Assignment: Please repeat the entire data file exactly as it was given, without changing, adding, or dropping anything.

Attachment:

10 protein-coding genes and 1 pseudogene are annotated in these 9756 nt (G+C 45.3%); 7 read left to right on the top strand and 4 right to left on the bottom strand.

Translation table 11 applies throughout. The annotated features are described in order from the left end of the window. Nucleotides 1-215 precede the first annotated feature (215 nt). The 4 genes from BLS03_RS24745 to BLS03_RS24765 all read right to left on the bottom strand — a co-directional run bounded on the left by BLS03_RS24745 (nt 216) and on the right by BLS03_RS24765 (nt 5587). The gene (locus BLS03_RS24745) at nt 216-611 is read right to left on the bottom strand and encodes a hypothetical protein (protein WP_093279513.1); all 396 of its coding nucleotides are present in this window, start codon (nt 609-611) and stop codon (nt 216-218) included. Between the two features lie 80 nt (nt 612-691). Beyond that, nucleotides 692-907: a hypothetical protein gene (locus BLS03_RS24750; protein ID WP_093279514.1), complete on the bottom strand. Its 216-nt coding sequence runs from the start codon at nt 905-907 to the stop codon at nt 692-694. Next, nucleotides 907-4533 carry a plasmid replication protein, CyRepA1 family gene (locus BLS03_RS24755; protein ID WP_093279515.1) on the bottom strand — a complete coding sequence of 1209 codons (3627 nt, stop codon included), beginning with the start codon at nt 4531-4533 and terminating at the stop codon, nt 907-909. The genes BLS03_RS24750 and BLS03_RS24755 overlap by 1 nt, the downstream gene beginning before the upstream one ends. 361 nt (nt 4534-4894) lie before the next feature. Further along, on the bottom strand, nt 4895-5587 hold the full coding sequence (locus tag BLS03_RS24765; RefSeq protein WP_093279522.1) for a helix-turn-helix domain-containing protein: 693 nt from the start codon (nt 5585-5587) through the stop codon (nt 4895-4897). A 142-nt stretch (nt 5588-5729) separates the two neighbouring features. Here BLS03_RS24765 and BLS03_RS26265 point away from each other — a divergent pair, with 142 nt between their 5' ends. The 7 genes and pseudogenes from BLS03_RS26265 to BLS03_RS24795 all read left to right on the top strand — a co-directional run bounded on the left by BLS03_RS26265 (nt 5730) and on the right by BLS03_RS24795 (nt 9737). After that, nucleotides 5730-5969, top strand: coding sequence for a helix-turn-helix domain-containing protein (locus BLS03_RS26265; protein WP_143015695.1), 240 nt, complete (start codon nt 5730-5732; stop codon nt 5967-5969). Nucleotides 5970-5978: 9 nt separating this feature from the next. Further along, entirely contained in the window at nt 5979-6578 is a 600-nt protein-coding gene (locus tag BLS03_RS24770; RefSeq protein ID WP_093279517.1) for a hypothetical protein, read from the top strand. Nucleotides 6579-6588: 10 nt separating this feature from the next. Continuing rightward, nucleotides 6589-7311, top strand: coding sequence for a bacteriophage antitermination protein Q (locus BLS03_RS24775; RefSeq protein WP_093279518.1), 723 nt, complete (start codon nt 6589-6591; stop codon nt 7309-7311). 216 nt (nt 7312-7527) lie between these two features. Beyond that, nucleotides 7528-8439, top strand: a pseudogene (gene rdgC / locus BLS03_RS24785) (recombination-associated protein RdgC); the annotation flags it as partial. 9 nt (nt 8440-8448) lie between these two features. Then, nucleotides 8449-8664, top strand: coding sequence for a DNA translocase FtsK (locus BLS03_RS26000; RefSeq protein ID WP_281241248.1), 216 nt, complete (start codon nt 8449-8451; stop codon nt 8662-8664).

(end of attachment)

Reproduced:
10 protein-coding genes and 1 pseudogene are annotated in these 9756 nt (G+C 45.3%); 7 read left to right on the top strand and 4 right to left on the bottom strand.

Translation table 11 applies throughout. The annotated features are described in order from the left end of the window. Nucleotides 1-215 precede the first annotated feature (215 nt). The 4 genes from BLS03_RS24745 to BLS03_RS24765 all read right to left on the bottom strand — a co-directional run bounded on the left by BLS03_RS24745 (nt 216) and on the right by BLS03_RS24765 (nt 5587). The gene (locus BLS03_RS24745) at nt 216-611 is read right to left on the bottom strand and encodes a hypothetical protein (protein WP_093279513.1); all 396 of its coding nucleotides are present in this window, start codon (nt 609-611) and stop codon (nt 216-218) included. Between the two features lie 80 nt (nt 612-691). Beyond that, nucleotides 692-907: a hypothetical protein gene (locus BLS03_RS24750; protein ID WP_093279514.1), complete on the bottom strand. Its 216-nt coding sequence runs from the start codon at nt 905-907 to the stop codon at nt 692-694. Next, nucleotides 907-4533 carry a plasmid replication protein, CyRepA1 family gene (locus BLS03_RS24755; protein ID WP_093279515.1) on the bottom strand — a complete coding sequence of 1209 codons (3627 nt, stop codon included), beginning with the start codon at nt 4531-4533 and terminating at the stop codon, nt 907-909. The genes BLS03_RS24750 and BLS03_RS24755 overlap by 1 nt, the downstream gene beginning before the upstream one ends. 361 nt (nt 4534-4894) lie before the next feature. Further along, on the bottom strand, nt 4895-5587 hold the full coding sequence (locus tag BLS03_RS24765; RefSeq protein WP_093279522.1) for a helix-turn-helix domain-containing protein: 693 nt from the start codon (nt 5585-5587) through the stop codon (nt 4895-4897). A 142-nt stretch (nt 5588-5729) separates the two neighbouring features. Here BLS03_RS24765 and BLS03_RS26265 point away from each other — a divergent pair, with 142 nt between their 5' ends. The 7 genes and pseudogenes from BLS03_RS26265 to BLS03_RS24795 all read left to right on the top strand — a co-directional run bounded on the left by BLS03_RS26265 (nt 5730) and on the right by BLS03_RS24795 (nt 9737). After that, nucleotides 5730-5969, top strand: coding sequence for a helix-turn-helix domain-containing protein (locus BLS03_RS26265; protein WP_143015695.1), 240 nt, complete (start codon nt 5730-5732; stop codon nt 5967-5969). Nucleotides 5970-5978: 9 nt separating this feature from the next. Further along, entirely contained in the window at nt 5979-6578 is a 600-nt protein-coding gene (locus tag BLS03_RS24770; RefSeq protein ID WP_093279517.1) for a hypothetical protein, read from the top strand. Nucleotides 6579-6588: 10 nt separating this feature from the next. Continuing rightward, nucleotides 6589-7311, top strand: coding sequence for a bacteriophage antitermination protein Q (locus BLS03_RS24775; RefSeq protein WP_093279518.1), 723 nt, complete (start codon nt 6589-6591; stop codon nt 7309-7311). 216 nt (nt 7312-7527) lie between these two features. Beyond that, nucleotides 7528-8439, top strand: a pseudogene (gene rdgC / locus BLS03_RS24785) (recombination-associated protein RdgC); the annotation flags it as partial. 9 nt (nt 8440-8448) lie between these two features. Then, nucleotides 8449-8664, top strand: coding sequence for a DNA translocase FtsK (locus BLS03_RS26000; RefSeq protein ID WP_281241248.1), 216 nt, complete (start codon nt 8449-8451; stop codon nt 8662-8664).